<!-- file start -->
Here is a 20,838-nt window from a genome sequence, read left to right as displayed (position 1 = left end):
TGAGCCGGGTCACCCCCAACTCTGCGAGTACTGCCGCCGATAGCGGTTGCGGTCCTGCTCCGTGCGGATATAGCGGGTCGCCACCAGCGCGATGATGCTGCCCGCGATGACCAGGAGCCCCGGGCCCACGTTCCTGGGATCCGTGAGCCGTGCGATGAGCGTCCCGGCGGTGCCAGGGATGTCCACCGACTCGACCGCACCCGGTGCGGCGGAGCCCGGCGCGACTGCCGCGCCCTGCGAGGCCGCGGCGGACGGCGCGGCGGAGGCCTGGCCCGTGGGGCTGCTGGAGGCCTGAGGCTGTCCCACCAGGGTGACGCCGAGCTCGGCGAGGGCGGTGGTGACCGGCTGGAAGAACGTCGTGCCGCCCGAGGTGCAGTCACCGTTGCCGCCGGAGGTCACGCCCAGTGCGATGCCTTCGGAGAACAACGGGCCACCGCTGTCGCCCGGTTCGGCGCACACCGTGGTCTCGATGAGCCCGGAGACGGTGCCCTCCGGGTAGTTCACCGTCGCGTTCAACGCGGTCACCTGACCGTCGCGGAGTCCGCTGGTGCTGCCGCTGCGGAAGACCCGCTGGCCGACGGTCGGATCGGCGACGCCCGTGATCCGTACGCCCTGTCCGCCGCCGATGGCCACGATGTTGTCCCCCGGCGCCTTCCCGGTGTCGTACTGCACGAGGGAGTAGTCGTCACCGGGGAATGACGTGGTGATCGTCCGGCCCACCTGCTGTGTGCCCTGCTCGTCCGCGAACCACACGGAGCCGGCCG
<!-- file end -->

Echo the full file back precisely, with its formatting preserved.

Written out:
Here is a 20,838-nt window from a genome sequence, read left to right as displayed (position 1 = left end):
TGAGCCGGGTCACCCCCAACTCTGCGAGTACTGCCGCCGATAGCGGTTGCGGTCCTGCTCCGTGCGGATATAGCGGGTCGCCACCAGCGCGATGATGCTGCCCGCGATGACCAGGAGCCCCGGGCCCACGTTCCTGGGATCCGTGAGCCGTGCGATGAGCGTCCCGGCGGTGCCAGGGATGTCCACCGACTCGACCGCACCCGGTGCGGCGGAGCCCGGCGCGACTGCCGCGCCCTGCGAGGCCGCGGCGGACGGCGCGGCGGAGGCCTGGCCCGTGGGGCTGCTGGAGGCCTGAGGCTGTCCCACCAGGGTGACGCCGAGCTCGGCGAGGGCGGTGGTGACCGGCTGGAAGAACGTCGTGCCGCCCGAGGTGCAGTCACCGTTGCCGCCGGAGGTCACGCCCAGTGCGATGCCTTCGGAGAACAACGGGCCACCGCTGTCGCCCGGTTCGGCGCACACCGTGGTCTCGATGAGCCCGGAGACGGTGCCCTCCGGGTAGTTCACCGTCGCGTTCAACGCGGTCACCTGACCGTCGCGGAGTCCGCTGGTGCTGCCGCTGCGGAAGACCCGCTGGCCGACGGTCGGATCGGCGACGCCCGTGATCCGTACGCCCTGTCCGCCGCCGATGGCCACGATGTTGTCCCCCGGCGCCTTCCCGGTGTCGTACTGCACGAGGGAGTAGTCGTCACCGGGGAATGACGTGGTGATCGTCCGGCCCACCTGCTGTGTGCCCTGCTCGTCCGCGAACCACACGGAGCCGGCCG